Sunday, May 22, 2005
The author, George Hotelling, makes reference to another blog, Creating Passionate Users, authored by Kathy Sierra, who put up a picture of herself on a horse. She tells us that she learned a lot about human psychology from her horse. That probably is true, although I think baboons are much better teachers than horses.
She points out that "You can't be afraid and rational at the same time. Pick one." At first, it is not obvious how that applies to Mr. Hotelling's proposal, but it does. Either trust me on that, or go read his post to see how. There isn't any reason for me to explain it here because he explains it just fine himself, and it is not really the point I am trying to make.
Ms. Sierra has picked up an an old idea in psychotherapy, so my point is to outline the history of that idea, and explain why it is so profound. The idea was developed in the 1950's by a psychoanalyst turned behavioral psychiatrist, Joseph Wolpe. His ideas strongly influenced one of my old supervisors, George Curtis, who also had been an analyst but later became a cognitive-behavioral specialist, and who was the director of the Anxiety Disorders clinic at the University of Michigan.
The notion that you can't be afraid and rational at the same time is an example of reciprocal inhibition. This psychological principle was developed as an analogy to a similar principle in neuromuscular physiology.
Most muscles are arranged into opposing groups. In order to move a body part, it is necessary to tighten that group of muscles that perform the movement. At the same time, the opposing muscles must loosen. The brain is wired such that this happens more or less automatically. One does not consciously relax the triceps, so that the biceps can flex the arm at the elbow. Rather, one consciously contracts the biceps, and the triceps seem to relax on their own.
Similarly, in psychology, some emotions are mutually exclusive. If one focuses enough attention on relaxation, then fear is reduced. Also, if one becomes sufficiently bored, then anxiety does not occur. Intellectual curiosity can serve the same function. If one is sufficiently curious about what is going on, then fear does not occur.
The concept of reciprocal inhibition is central to the clinical treatment of anxiety disorders. The idea is simple. Everyone knows that if you have a fear of heights, the only way to get over it is to spend a lot of time in high places. If you go up high enough in a building to feel the fear, then wait for it to wane, and do this often enough, eventually the fear will not occur. In actual practice, it usually takes at least 45 minutes of exposure several times per week. Going to a top floor of a building for 45 minutes every day, and just sitting there, sooner or later you will start to get bored. The more bored you get, the less fear you experience. That is reciprocal inhibition in action.
Almost anyone can do this to overcome most simple phobias; it is extremely reliable. Not all fear stems from simple phobias, though, so sometimes the therapy gets to be more complicated. Sometimes the fear is triggered by situations that cannot be replicated at will.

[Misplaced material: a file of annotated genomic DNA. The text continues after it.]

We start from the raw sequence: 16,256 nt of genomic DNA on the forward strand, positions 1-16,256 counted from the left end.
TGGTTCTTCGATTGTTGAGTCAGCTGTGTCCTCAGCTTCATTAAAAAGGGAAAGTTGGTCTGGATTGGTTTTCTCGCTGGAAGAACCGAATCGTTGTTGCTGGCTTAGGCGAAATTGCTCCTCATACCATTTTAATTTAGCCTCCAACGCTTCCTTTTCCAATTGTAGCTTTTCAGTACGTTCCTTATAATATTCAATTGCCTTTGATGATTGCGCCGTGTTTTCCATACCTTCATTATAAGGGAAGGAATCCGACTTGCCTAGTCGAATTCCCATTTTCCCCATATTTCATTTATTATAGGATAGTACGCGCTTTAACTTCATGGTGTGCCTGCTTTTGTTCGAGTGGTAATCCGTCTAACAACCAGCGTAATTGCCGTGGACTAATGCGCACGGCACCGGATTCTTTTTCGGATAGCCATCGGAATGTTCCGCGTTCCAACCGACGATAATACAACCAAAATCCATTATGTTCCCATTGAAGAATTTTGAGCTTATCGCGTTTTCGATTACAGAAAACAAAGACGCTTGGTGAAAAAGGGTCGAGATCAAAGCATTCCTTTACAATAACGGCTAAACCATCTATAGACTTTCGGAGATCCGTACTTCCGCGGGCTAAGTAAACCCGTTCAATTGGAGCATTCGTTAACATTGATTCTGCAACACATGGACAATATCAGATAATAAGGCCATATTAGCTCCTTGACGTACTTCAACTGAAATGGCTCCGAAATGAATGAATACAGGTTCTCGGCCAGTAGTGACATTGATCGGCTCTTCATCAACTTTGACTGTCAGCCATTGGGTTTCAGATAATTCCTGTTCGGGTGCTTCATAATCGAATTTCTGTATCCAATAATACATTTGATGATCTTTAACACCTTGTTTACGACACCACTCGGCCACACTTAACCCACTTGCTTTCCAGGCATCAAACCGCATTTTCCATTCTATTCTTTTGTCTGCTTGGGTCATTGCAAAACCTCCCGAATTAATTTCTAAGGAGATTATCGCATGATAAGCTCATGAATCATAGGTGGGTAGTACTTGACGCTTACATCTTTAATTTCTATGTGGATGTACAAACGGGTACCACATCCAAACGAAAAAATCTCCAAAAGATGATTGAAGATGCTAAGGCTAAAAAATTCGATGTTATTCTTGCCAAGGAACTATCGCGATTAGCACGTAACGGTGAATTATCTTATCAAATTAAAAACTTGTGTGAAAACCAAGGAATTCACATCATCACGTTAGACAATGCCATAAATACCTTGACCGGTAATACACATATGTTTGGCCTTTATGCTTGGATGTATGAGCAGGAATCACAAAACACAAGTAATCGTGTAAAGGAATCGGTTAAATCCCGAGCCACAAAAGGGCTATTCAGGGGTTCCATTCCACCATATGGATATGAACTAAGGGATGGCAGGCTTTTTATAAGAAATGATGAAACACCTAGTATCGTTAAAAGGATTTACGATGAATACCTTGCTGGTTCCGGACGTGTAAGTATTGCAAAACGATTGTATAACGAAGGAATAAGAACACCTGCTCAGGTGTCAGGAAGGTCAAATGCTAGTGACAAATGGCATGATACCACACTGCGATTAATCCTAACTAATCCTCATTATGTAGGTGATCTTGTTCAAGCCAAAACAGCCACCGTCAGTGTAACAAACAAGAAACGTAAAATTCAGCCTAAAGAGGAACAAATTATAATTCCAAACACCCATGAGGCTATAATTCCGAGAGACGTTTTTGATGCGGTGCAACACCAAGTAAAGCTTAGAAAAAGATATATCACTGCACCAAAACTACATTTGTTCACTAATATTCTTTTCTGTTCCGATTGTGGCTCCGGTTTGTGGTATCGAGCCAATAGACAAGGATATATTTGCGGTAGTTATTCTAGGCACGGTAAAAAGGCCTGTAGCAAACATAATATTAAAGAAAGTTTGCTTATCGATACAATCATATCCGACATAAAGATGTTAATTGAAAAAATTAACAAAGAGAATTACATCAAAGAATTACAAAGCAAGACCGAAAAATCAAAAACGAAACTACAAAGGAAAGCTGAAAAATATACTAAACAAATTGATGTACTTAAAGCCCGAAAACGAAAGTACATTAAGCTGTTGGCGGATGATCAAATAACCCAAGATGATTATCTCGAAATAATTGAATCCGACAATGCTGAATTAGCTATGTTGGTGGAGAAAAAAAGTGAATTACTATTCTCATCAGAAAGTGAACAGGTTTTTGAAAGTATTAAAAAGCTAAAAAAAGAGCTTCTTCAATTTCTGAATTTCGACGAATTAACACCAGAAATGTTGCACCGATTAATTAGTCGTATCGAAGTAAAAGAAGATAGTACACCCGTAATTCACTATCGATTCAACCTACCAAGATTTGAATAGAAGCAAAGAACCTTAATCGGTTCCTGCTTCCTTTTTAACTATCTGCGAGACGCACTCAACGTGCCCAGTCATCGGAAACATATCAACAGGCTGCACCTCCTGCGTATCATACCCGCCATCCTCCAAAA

Sometimes the fear is so great that it seems insurmountable. In such cases, patients feel guilty and inadequate, and often are stigmatized by others. Such judgments may be premature, however, because there may be situations in which conscious control is not possible.
To explain, it is helpful to return to the neuromuscular analogy. There are occasions when the muscles do not respond to conscious will. For example, if you touch a hot stove, your arm will pull back. If the heat is sufficiently great, no amount of willpower will enable you to overcome the reflex. It does not matter how many episodes of Kung Fu you watch, you simply cannot exert executive control over the withdrawal reflex. That is because the reflex occurs in the spinal cord. The pain is felt, reaches a certain threshold, and the appropriate muscle movements are initiated, all before any signal reaches the brain. It is impossible to exert conscious control, because your brain doesn't even know what is happening.
The circuits inside the brain are not understood as well as those in the spinal cord, but it is likely that there are situations in which the drive to avoid the anxiogenic (anxiety-provoking) stimulus is so great, that the avoidance behavior is initiated without the frontal lobes having a chance to intervene. Sometimes it is possible to learn to override this, but sometimes not. We do not know what makes the difference. It is likely that, in some cases, people can override the drive to avoid the situation by modifying their perception. After all, it is not the feared object itself that creates fear; rather, it is our perception of the object that provokes fear.
Some theoreticians and clinicians believe that reciprocal inhibition is the primary means by which psychotherapy is helpful. By helping he patient become curious about his or her own behavior, the fear associated with that behavior is diminished. Although many people think that it is insight that results in change, it may be more accurate to say that it is curiosity that does the job. Personally, I am highly skeptical of any simplistic model that is proposed as an all-encompassing explanation in any branch of psychology. The brain is too complex for that to be true. Even so, the concept of reciprocal inhibition stands as one of the cornerstones in our understanding of the human mind.
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